How to become excellent

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There is a gospel tune that has the hook line: Everybody wants to go to heaven, but nobody wants to die.

In choral performance, everybody wants to get better, but nobody wants to change.

This is partly about comfort zone of course: it’s just easier to keep doing what you’ve always done. But I think that understates the significance of the problem to people’s personal experience. What you’ve always done is a big part of how you understand who you are. Changing your vocal and musical habits undermines your identity; it’s scary, even if the change is for the better.

I think this is what is meant by the phrase ‘the excellent is the enemy of the good’, which I always used to find a bit cryptic. In order to become excellent you have to actively abandon behaviours and attitudes that got you to being good. As my friend Toby Balsley put it: the techniques that get you to an 85 will prevent you getting to a 95.

I’ve written longer and more developed posts on change – as it is so fundamental to the rehearsal process in particular and to excellence in general – but today I want just to suggest one way to help people embrace change. That is, acknowledge that it is scary, but reframe that as an adventure, as something exciting and fun, like sky-diving or a rollercoaster. (Actually, I’m a terrible physical coward – I like indoor sky-diving, but I’d rather take a choral rehearsal than ride a rollercoaster any day :-)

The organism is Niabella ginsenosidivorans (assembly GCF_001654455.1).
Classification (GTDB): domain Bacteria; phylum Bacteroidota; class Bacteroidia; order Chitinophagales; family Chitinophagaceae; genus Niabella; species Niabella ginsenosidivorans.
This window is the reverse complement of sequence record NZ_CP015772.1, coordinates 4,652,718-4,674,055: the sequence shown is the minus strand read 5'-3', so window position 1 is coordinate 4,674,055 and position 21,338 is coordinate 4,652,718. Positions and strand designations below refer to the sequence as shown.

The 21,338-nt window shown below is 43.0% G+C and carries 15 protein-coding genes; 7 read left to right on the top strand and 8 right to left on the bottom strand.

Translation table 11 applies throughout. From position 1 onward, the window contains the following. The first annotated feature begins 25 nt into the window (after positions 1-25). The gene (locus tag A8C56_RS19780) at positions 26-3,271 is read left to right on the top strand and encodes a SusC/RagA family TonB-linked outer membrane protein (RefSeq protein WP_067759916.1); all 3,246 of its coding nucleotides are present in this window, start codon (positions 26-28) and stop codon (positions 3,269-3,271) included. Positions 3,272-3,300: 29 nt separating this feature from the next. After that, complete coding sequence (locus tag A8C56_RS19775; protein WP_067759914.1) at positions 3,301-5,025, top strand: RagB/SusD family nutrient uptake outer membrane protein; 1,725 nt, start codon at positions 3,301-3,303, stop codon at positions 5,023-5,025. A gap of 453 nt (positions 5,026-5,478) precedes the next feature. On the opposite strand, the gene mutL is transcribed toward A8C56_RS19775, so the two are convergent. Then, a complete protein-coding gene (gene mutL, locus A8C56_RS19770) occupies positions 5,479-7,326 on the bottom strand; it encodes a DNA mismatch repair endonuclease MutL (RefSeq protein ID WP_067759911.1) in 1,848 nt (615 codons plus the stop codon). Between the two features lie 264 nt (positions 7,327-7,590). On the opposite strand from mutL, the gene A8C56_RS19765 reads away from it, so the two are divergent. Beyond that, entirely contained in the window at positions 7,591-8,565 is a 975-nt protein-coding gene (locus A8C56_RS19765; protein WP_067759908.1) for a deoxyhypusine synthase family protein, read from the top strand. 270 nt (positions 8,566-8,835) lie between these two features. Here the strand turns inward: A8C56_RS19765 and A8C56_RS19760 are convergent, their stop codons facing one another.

To become excellent, we need to experience the rehearsal as spiritual bungee-jumping.

I was delighted to come across an example of this when I did my numeracy test last month: at school in maths examinations I'd always get a score out of 100 from the low to high 80s, and wasn't bothered about doing better, while my teachers were. Revisiting that, I could see how inefficient the arithmetical skills I was using were and had always been, but that this had never been so much of a problem because I was both inefficient and quick! So I wondered how much quicker I'd be if I learnt those skills more thoroughly... et voilà.

Spiritual bungee-jumping is, of course, why I love sight-singing so much.

Love the analogies!! Will take this concept to chorus on Wednesday and see how the bungee jumping idea goes down!

Thanks for such informative and inspiring blogs Liz

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